Employee EngagementLearning & Development

Hands-on Learning

Using gamification can increase the participation in and retention of training initiatives.
By Nic McMahon 
Games are an excellent component of a blended learning program that includes both web and virtual components. According to the Kauffman Foundation, learning by actively engaging in gaming can improve retention by more than 108 percent, making it an attractive learning tool. But how do you enlist an effective gamification program into your business?

The first step to developing a solid, compelling game is to identify the objective. In order to develop the game with intention, start by asking the following questions:

  • What do I want learners to remember or walk away with?
  • What behavior do I want to change?
  • Is a game an appropriate tool to solve the problem and the
  • training challenge?
  • What type of game is best for this situation?
  • How interactive should it be?
  • How long should it take to play?
  • How many levels and players should it include?
  • Will everyone playing the game have access to the same
  • technology?
  • What are the demographics of the different audiences that
  • will be using the game?
  • Will it be reusable?
  • How will I measure return on investment?

Once these questions have been answered and everyone has a thorough understanding of the objective, the team can scope out the project and build in check points. Part of the learning strategy should also include metrics. A common way to do this is to establish base line knowledge, deploy the game, and then conduct a test after to determine knowledge transfer and retention.

For example, Intel wanted an interactive and engaging game that the more than 70,000 Intel Retail Edge Program could access on their smartphones and tablets to reinforce quarterly sales training on new products. Enter Bot Blast, a story-based game in which the players create an Avatar, then answer a series of questions throughout three levels of play to gain points and defeat the bad guys. The game was designed as a desktop web application, as well as an app, and included a leader board so learners could see how they stacked up against other co-workers. The program was designed to help third-party retailers provide just-in-time information to their sales teams while on the floor. In addition, the game and app development process was established in a way that can be replicated throughout future cycles.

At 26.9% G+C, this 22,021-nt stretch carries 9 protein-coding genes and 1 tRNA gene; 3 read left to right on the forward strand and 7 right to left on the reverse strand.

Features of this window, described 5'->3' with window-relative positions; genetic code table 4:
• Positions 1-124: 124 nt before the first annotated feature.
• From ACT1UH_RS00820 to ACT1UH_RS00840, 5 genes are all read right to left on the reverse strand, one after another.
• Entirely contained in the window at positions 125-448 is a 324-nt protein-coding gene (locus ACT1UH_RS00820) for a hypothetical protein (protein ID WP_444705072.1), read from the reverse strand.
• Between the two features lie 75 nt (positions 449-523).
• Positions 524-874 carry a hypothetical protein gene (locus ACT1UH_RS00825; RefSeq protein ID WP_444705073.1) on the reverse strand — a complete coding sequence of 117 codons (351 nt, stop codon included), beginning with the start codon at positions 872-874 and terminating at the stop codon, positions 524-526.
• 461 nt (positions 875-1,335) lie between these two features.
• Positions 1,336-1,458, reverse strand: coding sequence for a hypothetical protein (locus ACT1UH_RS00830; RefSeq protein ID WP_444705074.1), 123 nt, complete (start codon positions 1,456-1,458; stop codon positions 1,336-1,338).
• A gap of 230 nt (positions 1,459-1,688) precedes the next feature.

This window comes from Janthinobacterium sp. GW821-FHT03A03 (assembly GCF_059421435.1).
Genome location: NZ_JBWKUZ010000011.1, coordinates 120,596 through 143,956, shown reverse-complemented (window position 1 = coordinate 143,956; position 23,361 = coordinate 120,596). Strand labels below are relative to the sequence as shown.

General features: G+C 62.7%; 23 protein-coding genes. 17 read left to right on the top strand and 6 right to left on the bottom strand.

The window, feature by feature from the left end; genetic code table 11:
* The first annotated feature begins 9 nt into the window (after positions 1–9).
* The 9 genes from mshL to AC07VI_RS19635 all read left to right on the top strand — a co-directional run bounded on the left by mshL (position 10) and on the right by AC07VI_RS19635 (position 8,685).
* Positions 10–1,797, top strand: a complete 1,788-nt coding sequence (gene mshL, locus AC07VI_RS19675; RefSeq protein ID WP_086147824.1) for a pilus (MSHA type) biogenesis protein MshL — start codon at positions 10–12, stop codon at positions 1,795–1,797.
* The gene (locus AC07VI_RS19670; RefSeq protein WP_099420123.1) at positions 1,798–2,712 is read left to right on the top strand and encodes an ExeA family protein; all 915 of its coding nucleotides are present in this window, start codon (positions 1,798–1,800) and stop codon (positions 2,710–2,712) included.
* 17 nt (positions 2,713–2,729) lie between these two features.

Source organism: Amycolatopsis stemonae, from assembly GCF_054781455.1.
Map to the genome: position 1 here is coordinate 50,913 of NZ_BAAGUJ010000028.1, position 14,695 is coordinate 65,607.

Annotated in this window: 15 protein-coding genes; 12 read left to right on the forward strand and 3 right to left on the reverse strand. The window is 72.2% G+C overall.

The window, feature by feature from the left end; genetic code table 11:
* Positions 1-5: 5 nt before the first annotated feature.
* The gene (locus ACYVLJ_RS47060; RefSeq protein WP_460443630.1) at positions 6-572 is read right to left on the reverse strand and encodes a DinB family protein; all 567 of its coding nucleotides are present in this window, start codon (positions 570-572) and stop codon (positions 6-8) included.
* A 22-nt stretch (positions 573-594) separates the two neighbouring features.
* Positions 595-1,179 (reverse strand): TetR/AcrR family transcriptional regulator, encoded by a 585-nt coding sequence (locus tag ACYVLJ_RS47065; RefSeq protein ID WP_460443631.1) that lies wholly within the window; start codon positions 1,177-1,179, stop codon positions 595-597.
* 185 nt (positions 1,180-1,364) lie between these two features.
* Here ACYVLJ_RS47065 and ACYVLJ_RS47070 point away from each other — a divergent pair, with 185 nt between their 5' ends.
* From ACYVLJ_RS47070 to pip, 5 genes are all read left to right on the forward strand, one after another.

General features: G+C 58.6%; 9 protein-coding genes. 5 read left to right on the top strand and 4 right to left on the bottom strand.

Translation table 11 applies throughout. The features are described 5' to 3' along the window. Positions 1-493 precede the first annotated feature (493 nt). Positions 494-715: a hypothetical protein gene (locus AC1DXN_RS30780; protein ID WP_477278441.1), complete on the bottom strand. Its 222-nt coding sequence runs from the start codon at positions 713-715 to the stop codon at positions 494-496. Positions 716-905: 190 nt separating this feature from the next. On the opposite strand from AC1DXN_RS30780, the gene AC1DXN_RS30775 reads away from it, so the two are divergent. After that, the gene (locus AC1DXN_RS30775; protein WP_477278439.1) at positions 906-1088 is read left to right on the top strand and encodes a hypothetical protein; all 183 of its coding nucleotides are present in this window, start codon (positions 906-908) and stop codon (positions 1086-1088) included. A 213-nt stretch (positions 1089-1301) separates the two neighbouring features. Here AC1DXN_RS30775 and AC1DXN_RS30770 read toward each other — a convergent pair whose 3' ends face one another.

Key Elements
In addition to the multi-sensory video and audio elements of interactive games, there are a few basic components that the brain needs to be able to engage with a game and retain the information being shared. They include:

  • Narrative. Stories stick with us. When done correctly, players get engaged with the story and experience an emotional response. This emotional connection to the game helps learners remember the information being taught.
  • Challenge. Humans are competitive by nature. We are motivated to win, whether it’s by beating the game or achieving a higher score than our colleagues. But if we’re going to take the risk and put forth effort, there needs to be a reward, even if it’s just a sense of achievement.
  • Replayability. The more we repeat something, the more likely we are to remember it. The active learning element of games allows developers to repurpose existing material using new methods and ask questions a few different ways in order to reinforce appropriate behavior.